In his book Chaotic Thoughts from the Old Millennium, he uses a comparison of traffic rules in Singapore to those found overseas, to describe the phenomenon : In Singapore, drivers are not allowed to make a U-turn unless a sign specifically allows them to do so, while in some other countries drivers may make U-turns freely so long as the ‘No U-turn’ sign is not present. Following that, this analogy is used to explain the red tape he has encountered with hard-nosed bureaucrats, which in turn stifles the very creativity that the Singaporean government has been trying to promote in the recent years.
NUTS is also considered as one of the minor criticisms of the rigid Singapore education system, where students are taught from a young age to obey instructions in an unquestioning manner, in a society where grades and paper certification are emphasised at the expense of some life skills.
Although Sim Wong Hoo’s book was written in 1999, much of it still reads relevant today. A Nov 2010 BBC broadcast on the the lack of entrepreunerial spirit in Singapore was likewise attributed to risk-adversity, and also highlights why existing government policies in providing easier access to start-up capital has failed to achieve its goal of fostering entrepreneurship:
The prime ambition of a bright local remains a job in the very well paid civil service, says Lyn Lee. Or a big multinational company. Another entrepreneur told me that he thinks the availability of official funds for start-ups encourages an industry of grant-getting, not risk-taking.
Gilbert Goh has an excellent article here attributing the lack of creativity necessary for an entrepreunerial spirit to a typical Singaporean scared-to-lose-out mentality fostered by an exam-based “meritocratic” system.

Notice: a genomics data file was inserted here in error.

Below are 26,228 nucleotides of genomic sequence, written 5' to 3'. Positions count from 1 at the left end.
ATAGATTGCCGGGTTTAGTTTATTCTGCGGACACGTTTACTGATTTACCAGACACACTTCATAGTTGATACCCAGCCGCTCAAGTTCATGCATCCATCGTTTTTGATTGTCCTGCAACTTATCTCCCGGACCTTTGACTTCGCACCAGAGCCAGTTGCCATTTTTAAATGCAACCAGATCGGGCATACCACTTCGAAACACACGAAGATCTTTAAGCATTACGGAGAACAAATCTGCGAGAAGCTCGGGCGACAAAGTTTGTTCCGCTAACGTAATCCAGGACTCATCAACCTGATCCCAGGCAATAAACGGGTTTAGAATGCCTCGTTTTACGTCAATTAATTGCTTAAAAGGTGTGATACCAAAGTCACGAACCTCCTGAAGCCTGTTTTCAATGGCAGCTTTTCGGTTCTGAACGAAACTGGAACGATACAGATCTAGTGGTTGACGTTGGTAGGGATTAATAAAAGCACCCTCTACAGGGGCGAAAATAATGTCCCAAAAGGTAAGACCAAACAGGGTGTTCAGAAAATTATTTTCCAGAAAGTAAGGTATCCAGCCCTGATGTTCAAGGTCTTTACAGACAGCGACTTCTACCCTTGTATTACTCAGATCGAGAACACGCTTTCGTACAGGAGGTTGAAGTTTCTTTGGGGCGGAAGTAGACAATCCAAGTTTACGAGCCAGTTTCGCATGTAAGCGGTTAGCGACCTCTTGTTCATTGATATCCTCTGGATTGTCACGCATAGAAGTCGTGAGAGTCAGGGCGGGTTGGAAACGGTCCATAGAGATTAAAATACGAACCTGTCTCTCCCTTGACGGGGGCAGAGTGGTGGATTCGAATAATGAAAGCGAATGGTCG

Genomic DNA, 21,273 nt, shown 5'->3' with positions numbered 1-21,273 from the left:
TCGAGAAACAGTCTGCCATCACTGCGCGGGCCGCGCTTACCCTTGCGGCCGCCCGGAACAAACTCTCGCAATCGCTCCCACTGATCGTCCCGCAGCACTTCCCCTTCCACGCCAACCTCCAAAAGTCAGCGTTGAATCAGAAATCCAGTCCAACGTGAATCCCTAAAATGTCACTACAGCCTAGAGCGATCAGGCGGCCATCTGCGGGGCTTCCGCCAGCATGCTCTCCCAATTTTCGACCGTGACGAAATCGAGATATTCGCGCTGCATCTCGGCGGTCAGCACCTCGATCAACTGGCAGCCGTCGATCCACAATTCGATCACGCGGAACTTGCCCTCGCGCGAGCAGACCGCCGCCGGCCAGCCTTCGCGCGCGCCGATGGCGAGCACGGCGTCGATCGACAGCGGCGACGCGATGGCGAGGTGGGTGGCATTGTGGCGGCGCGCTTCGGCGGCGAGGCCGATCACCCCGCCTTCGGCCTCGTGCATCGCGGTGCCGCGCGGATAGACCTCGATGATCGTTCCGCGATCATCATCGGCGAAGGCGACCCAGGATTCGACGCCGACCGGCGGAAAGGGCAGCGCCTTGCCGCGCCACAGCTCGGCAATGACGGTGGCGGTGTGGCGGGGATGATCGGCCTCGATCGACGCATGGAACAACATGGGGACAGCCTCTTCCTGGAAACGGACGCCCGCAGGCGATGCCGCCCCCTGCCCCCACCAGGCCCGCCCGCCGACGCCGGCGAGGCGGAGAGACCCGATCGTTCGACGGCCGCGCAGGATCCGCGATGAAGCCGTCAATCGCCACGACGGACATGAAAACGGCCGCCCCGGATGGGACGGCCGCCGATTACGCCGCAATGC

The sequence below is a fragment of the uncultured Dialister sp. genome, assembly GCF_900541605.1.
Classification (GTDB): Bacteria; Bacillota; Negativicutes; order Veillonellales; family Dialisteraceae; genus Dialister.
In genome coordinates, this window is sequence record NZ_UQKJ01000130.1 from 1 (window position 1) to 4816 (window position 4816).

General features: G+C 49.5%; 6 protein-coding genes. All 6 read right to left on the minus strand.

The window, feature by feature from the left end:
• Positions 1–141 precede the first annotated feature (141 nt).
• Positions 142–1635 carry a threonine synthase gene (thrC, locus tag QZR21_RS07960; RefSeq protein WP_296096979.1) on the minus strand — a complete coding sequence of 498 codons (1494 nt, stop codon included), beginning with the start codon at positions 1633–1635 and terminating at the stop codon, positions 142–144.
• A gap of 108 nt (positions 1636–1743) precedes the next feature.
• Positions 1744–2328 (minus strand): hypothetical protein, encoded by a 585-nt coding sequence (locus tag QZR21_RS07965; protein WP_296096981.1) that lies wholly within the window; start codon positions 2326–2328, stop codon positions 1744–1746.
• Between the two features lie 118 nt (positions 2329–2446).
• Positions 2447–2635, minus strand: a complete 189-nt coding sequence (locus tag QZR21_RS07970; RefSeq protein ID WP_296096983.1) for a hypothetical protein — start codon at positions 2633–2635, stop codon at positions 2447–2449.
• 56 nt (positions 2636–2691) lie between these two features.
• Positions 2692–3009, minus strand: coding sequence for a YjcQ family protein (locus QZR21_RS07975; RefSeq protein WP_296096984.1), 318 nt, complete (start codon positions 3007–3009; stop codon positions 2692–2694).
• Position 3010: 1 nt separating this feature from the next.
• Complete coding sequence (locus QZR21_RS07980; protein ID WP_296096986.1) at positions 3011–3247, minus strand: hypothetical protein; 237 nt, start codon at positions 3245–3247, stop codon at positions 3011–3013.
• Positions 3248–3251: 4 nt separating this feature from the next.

It is time the Singapore government acknowledges that entrepreneurship is not something which starts trickling downwards from the government to the people but rather bottom-up. Long before the PAP won the 1959 elections and set up much of the present-day rigid education system there were the Chinese entrepreuners, the likes of Tan Kah Kee, Gan Eng Seng and Tan Kim Seng. These legendary entrepreneurs of the past were poorly educated completely unlike today’s MBA-equipped scholars who have yet to achieve similar standards of success in British-held colonial Singapore where the colonial government cared far more about protecting British trade interests than developing a vibrant local economy.
There are other reasons of course, why these people could succeed where most would fail today in making it big and successful. These entrepreneurs had the whole domestic market to themselves and didn’t have to contend with today’s giant GLCs and MNCs which crowd out small start-up firms. As explained in an earlier post, the existing economic situation in Singapore is one where wages are deliberately depressed as a share of GDP to maximise the GDP share of corporate profits is one which leaves households with lesser to spend on private consumption, which limits the potential growth of entrepreneur SMEs which are catered towards the domestic market.
Similarly for public service, if the Public Service Commission wasn’t so fascinated by straight A’s, it would have listened to the words of degree-less Singaporean minister Lim Kim San who was HDB’s first and most successful chairman and had similarly criticised the unhealthy fixation on top degrees for government positions:
His comments also continue to ruffle feathers in politics, where he is unafraid to buck the PAP line. For instance, he disagrees with the exceedingly high salaries paid to Singapore ministers -a policy fervently defended by his chum Lee. “It’s too much,” Lim says, shaking his head. And he is critical of the composition of the cabinet, openly lamenting that in today’s Singapore there is no way a savvy, practical -but degree-less -man like himself could ever be chosen as a party candidate, let alone become a minister. “That’s why we will never get another cabinet like the one Lee had,” he says. “We had various qualifications and backgrounds. That’s what makes a good cabinet, not just 1st class degrees.“
Hence to conclude, unless one is willing to re-examine the rationale for why only scholars are largely considered for government positions it will be hard to break out of this dependency on this system which is hindering Singapore’s attempts in genuinely re-inventing itself.